Defendant’s arguments that the two-year statute of limitations specifically governing actions for wrongful death is applicable are summarized as follows:
(1) The right of action for wrongful death is created by G.S. 28-173. To establish his right to recover from defendant insurer plaintiff must prove that the tortious conduct of an uninsured motorist proximately caused his intestate’s death. Thus, albeit plaintiff’s right to proceed against defendant derives from the policy endorsement, this is actually a tort action in which the insurer is a substitute defendant for the uninsured motorist, its liability being dependent upon his.
(2) The purpose of the uninsured motorist endorsement is to put an insured (or his personal representative) who is the innocent victim of the negligence of an uninsured motorist, in the same position as one who has been injured by the negligence of an insured motorist. There is no reason why an insured should have a greater length of time to proceed against his insurance company than he had against the tort-feasor who injured him.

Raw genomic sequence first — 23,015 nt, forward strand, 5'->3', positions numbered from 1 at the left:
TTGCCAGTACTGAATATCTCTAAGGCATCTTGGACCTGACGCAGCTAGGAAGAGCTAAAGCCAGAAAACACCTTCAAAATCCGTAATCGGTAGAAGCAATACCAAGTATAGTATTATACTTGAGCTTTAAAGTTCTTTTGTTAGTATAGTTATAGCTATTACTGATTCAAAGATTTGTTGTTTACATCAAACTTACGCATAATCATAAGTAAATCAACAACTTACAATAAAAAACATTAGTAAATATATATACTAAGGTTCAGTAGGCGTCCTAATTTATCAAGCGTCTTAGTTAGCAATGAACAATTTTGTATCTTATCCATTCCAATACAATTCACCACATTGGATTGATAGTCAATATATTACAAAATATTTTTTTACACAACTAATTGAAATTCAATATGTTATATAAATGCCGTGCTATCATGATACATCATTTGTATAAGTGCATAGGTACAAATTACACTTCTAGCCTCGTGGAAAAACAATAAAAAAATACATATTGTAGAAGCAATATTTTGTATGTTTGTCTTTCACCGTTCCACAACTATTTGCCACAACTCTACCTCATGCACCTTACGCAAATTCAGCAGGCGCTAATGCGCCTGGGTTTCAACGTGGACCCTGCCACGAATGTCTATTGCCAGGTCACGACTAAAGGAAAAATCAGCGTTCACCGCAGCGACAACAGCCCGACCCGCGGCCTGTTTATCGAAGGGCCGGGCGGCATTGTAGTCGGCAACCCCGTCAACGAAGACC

(3) Having waited more than two years to institute his action for wrongful death, upon defendant’s plea of the applica*317ble statute, G.S. 1-53(4), plaintiff was no longer “legally-entitled to recover” from the uninsured motorist.